We will never forget the grief of 9-11
Published 5:34 pm Monday, September 12, 2005
It has been four years since terrorists attacked the United States, but the events are ingrained in our memory and the grief we feel is still fresh in our hearts. America lost more than 3,000 of its citizens that fateful day. We also lost our innate sense of invincibility. The synchronized hijacking of airplanes revealed in horrific detail that acts of terrorism can take place anytime, anywhere.
Terrorism was not created on September 11th; it has been with us for centuries. Brutal attacks against civilians by fanatics in Europe, Asia, and elsewhere went unnoticed by most Americans, until September 11th. Since that time, we all recognize that terrorist attacks are no longer isolated events committed by a few independent extremists. The terrorists of the twenty-first century are organized, well-financed, capable, and extremely dedicated to the principle of violence against innocent people.
As we remember September 11th, the United States remains steadfastly determined to face and defeat the terrorist threat. We are working with our allies to prevail over terrorists, their organizations and the states that support them. Since September 11th, these worldwide efforts have led to the capture or death of sixty-five percent of senior al Qaeda leadership. With its primary leadership fragmented, its ability to plan and successfully carry out attacks has been compromised. While attacks have continued around the world, they have tended to be on a much smaller scale, and there has not been an attack on U.S. soil since September 11th.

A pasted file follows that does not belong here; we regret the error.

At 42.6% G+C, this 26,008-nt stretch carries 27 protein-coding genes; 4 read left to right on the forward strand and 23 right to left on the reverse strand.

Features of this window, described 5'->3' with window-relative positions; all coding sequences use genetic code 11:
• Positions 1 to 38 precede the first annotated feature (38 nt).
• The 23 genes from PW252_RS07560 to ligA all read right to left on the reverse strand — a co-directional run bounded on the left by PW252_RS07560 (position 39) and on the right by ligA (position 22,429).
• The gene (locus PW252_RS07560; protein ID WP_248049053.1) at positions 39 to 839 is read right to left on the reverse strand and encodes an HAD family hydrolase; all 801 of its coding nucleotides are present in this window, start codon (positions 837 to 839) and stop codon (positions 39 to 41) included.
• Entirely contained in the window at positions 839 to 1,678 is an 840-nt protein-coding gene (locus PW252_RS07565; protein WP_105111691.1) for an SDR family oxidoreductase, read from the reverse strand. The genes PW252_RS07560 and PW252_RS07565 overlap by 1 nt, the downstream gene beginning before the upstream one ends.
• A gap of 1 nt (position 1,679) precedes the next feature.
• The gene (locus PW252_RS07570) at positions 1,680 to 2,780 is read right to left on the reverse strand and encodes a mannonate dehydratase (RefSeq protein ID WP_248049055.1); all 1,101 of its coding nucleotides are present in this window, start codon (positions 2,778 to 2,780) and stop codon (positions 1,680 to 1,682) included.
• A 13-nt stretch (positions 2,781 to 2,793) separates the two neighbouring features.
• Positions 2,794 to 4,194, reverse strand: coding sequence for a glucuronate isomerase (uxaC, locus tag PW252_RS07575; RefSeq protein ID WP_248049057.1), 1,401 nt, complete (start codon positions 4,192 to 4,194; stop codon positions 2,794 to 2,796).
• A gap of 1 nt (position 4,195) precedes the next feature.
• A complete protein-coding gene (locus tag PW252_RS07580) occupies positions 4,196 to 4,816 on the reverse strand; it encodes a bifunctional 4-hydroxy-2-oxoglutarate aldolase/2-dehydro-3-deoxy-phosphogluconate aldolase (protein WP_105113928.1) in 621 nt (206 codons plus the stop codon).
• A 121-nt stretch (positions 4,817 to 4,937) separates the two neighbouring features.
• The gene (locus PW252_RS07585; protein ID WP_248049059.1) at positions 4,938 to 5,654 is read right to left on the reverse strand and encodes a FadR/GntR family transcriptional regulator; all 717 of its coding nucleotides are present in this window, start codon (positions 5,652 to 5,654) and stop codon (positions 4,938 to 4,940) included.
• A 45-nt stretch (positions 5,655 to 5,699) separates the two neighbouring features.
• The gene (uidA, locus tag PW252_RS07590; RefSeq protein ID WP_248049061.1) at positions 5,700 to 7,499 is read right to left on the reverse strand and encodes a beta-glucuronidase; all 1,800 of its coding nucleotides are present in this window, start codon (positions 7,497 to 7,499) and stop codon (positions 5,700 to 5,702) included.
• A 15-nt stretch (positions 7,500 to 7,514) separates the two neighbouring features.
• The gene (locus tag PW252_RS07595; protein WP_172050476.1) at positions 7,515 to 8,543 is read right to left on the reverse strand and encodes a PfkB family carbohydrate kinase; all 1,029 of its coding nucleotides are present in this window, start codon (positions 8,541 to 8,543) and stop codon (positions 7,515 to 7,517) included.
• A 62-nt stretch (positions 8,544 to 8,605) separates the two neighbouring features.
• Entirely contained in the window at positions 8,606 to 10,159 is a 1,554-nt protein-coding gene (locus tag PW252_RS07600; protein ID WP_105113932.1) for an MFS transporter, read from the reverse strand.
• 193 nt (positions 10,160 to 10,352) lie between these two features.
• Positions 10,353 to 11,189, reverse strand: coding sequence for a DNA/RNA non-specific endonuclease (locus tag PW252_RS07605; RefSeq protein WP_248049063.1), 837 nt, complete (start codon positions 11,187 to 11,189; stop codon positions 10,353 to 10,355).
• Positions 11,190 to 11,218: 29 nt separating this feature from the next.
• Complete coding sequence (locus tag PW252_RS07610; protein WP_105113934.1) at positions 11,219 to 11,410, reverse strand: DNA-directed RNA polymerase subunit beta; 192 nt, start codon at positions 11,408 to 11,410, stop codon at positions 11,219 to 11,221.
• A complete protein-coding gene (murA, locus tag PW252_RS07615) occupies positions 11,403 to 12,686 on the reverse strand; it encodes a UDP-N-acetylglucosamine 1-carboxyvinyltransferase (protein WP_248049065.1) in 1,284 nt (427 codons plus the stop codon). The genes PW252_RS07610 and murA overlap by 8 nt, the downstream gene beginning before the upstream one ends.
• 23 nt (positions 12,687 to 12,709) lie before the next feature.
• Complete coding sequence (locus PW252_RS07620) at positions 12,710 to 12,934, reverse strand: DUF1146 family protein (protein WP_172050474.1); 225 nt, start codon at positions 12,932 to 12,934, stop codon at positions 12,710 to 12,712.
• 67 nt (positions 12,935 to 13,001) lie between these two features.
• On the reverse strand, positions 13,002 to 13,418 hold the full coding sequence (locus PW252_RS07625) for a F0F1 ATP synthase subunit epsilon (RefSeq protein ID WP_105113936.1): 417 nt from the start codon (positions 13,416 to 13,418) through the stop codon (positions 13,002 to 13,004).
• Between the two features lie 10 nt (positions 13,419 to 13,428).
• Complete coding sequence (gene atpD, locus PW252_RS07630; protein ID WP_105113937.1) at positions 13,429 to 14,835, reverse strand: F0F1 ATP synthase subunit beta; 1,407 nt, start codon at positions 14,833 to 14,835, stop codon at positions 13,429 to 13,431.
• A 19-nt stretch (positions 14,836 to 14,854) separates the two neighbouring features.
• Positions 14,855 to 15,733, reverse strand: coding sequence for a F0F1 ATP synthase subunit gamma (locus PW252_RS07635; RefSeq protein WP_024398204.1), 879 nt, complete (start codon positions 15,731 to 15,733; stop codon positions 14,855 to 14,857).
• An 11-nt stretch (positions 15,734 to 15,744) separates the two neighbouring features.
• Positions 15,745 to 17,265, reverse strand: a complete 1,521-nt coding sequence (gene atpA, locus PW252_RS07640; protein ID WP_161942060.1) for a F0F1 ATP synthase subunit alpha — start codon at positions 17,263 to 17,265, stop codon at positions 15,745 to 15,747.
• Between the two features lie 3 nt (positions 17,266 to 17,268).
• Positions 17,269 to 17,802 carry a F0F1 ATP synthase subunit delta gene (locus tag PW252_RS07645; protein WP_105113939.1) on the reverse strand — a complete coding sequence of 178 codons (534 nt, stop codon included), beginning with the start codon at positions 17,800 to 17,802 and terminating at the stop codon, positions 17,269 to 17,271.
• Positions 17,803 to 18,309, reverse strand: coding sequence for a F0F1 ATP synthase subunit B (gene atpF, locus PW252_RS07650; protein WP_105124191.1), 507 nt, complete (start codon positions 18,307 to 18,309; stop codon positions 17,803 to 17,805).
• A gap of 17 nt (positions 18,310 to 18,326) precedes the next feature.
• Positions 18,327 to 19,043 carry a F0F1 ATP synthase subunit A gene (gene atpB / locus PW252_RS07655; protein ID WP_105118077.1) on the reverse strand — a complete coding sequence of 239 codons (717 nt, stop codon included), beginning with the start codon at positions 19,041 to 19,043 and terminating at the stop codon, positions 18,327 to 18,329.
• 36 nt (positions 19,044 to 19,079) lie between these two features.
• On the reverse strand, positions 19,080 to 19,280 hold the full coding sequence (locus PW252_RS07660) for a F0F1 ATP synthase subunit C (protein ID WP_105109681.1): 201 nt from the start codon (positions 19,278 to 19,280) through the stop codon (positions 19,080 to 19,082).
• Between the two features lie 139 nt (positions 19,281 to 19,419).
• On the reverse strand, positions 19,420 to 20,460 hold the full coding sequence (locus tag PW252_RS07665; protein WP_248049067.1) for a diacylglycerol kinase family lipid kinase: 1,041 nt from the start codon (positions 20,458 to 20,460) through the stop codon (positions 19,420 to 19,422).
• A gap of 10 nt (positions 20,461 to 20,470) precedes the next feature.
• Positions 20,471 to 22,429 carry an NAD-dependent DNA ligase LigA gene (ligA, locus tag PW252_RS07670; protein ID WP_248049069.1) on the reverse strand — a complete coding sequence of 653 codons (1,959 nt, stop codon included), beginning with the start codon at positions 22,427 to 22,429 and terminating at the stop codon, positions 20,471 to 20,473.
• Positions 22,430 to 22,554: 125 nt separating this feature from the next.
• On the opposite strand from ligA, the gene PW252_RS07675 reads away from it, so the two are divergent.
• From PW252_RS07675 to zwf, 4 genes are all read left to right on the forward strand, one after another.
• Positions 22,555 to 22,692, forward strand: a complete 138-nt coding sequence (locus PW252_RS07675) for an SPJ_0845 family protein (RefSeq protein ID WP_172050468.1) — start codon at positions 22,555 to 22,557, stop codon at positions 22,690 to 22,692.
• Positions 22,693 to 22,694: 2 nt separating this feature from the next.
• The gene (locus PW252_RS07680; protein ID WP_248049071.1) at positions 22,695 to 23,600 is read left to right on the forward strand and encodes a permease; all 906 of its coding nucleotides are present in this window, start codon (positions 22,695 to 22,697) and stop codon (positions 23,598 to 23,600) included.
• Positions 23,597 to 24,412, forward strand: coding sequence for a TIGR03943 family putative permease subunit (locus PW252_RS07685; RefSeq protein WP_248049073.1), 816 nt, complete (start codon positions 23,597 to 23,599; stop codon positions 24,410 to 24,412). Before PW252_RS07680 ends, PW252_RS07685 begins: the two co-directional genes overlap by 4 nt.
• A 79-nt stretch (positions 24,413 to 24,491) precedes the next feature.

I believe that our work in Iraq has been critical to our success in fighting the Global War on Terror. We are making progress in Iraq as a constitution is written and a democratic government is established. No longer a sanctuary to the al Qaeda organization, Afghanistan is an emerging democracy as well. These two nations have helped lead the way in the stabilization of rogue nations.
As we continue the fight to rid the world of terrorists, we should remain focused on our fundamental goal - preserving the freedom and security of the United States. This is an enormous challenge that will take determination, global cooperation, and resolve to succeed. I am confident the United States will triumph over global chaos and tyranny, as it always has.
As America pauses to remember those who died on September 11, 2001 and the servicemembers who have died defending our nation's freedom, let us recognize that the challenges we face are great, but our determination to overcome them is greater still.
Richard Shelby is Alabama's senior U.S. Senator.